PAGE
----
Shocker Sports use a standard 45-style frame which is mounted to a tray, commonly called the circuit housing. The purpose of the circuit housing is to cover and house the solenoids and circuit board.
The marker's frame houses the trigger and battery. The frames have remained more or less the same over the years, except for the trigger spring position (explained later). There were a few aftermarket frames available for the Shocker Sport at one point, but they were all eventually discontinued. The most common frame was the S-Frame made by HyperSportWorks, which is explained in its own section below at the bottom of the page. The other frames included the following:
· Werm frame: A custom frame made by Imperial Paintball (out of business) built for the Impulse or Shocker. The Werm frames were similar to an Angel frame, so they use their own triggers. The frame also used its own trigger microswitch so you had to solder the frame's switch to the Shocker mainboard using wires (this was a service provided by Imperial while they were in business).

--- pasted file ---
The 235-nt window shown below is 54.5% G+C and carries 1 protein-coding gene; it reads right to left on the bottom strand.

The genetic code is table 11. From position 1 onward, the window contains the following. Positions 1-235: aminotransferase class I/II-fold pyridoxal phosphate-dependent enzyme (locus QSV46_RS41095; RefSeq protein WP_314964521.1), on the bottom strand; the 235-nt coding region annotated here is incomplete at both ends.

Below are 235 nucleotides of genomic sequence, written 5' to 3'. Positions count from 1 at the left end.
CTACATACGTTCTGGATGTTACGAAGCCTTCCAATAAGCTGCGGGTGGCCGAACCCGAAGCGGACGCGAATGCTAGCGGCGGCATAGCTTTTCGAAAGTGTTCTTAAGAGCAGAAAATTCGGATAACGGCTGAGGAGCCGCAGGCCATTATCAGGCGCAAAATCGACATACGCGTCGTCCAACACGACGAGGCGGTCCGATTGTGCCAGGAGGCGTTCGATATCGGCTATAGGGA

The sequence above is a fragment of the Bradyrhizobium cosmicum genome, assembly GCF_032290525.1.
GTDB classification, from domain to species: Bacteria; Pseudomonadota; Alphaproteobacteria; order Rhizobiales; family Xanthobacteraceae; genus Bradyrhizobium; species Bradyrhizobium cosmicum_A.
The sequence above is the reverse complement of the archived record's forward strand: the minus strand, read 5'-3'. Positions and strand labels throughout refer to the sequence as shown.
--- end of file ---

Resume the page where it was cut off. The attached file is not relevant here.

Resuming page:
· OTB frame: A vertical frame for the Shocker Sport, from the company OTB Paintball (out of business). This was a drop-in frame that required no soldering or other modification, however it did use its own triggers.
· Angel frame mod: The Shocker Sport's spread-out design makes it relatively simple to retrofit just about any other frame onto the marker. This requires some drilling and soldering, but isn't too complicated. Angel frames were formally very popular for a custom mod, and used to be offered by several custom shops. You can also install a frame from another marker, but Angel frames are shown here.